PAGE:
2. This is a very gentle post. I like it. And you, of course. :)

  3. Keep doing what you're doing. You are a beacon of light for many who are struggling down this path. Don't listen to those who wish to silence you. Never be threatened! They only speak out of a place of fear.

  4. Anonymity is a personal choice. If your choice to go public is to help others and not promote yourself, then your motives are good.

  5. Nobody should feel compelled to discuss the details of something so important and personal, but I don't see why you should feel bad about doing so provided you yourself don't find it detrimental. Surely one of the problems about alcoholism is that the whole condition is so shrouded in secrecy that few people without first hand experience really know what it's like to be an alcoholic either in denial or in recovery; and how can those of us who don't have this experience understand what we don't know much about? I have at least one friend whose alcohol consumption concerns me, and so I personally find it hugely valuable to read your descriptions because they help me understand what the disease is like, and help me try to clarify whether my friend really has a problem or just drinks more than I do. Thank you for what you write; I think the honesty of your motivation shines through, and I am very grateful to read it.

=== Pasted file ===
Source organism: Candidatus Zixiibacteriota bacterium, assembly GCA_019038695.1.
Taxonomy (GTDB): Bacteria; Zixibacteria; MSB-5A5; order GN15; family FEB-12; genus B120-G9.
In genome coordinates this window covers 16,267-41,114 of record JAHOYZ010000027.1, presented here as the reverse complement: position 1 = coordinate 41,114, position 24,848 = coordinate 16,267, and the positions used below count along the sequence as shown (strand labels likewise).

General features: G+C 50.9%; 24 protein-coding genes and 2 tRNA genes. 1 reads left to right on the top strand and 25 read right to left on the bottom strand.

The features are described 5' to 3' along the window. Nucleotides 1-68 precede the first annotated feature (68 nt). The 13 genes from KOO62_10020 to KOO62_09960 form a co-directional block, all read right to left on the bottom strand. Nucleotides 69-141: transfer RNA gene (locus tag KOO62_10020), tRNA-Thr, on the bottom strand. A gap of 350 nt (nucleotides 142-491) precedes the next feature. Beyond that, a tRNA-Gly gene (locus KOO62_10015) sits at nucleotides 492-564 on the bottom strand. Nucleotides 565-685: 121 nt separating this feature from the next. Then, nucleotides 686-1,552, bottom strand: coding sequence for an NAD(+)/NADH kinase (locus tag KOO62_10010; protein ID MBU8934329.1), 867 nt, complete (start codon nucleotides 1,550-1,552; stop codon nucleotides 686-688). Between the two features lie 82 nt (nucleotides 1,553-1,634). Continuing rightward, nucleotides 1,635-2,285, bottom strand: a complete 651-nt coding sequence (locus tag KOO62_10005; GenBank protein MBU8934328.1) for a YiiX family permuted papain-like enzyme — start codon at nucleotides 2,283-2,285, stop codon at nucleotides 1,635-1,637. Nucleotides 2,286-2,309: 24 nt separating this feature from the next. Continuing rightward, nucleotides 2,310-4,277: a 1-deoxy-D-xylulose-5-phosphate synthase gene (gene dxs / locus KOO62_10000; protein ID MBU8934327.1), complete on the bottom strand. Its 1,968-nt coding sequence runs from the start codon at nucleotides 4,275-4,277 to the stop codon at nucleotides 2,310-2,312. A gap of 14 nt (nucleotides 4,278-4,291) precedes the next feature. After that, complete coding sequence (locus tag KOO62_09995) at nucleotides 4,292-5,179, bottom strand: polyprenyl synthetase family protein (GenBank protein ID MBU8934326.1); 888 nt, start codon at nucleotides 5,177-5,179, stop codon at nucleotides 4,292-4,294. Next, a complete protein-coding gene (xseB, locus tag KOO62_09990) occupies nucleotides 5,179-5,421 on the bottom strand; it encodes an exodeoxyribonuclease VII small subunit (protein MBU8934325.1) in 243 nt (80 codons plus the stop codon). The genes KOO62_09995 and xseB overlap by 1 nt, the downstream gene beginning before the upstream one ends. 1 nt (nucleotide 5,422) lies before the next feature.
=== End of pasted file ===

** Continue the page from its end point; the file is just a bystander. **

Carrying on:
6. Hi El, I support you in telling your story. I learn a great deal from what you write and of course care about you a lot. I have never felt that you were writing a prescription of recovery rather that you were telling your own personal story

  7. I personally find your story compelling. Keeping the recovery process in secret may keep people from realizing that it is possible to go through it. I find that knowing everyone's process will most likely be different is a good thing to be aware of, but also knowing how one person is making it real; this is a great encouraging thing... Please keep doing what works for you; there are those of us out here, who needed to know/see what is possible.


  8. if protecting the process prevents another person from admitting a problem or seeking help, then it's not worth the effort to protect it...

  9. I do not pretend to understand what someone in addiction or in recovery might, or might not, be feeling. Or what their reasons might be to be unhappy about you sharing your own story and your own process.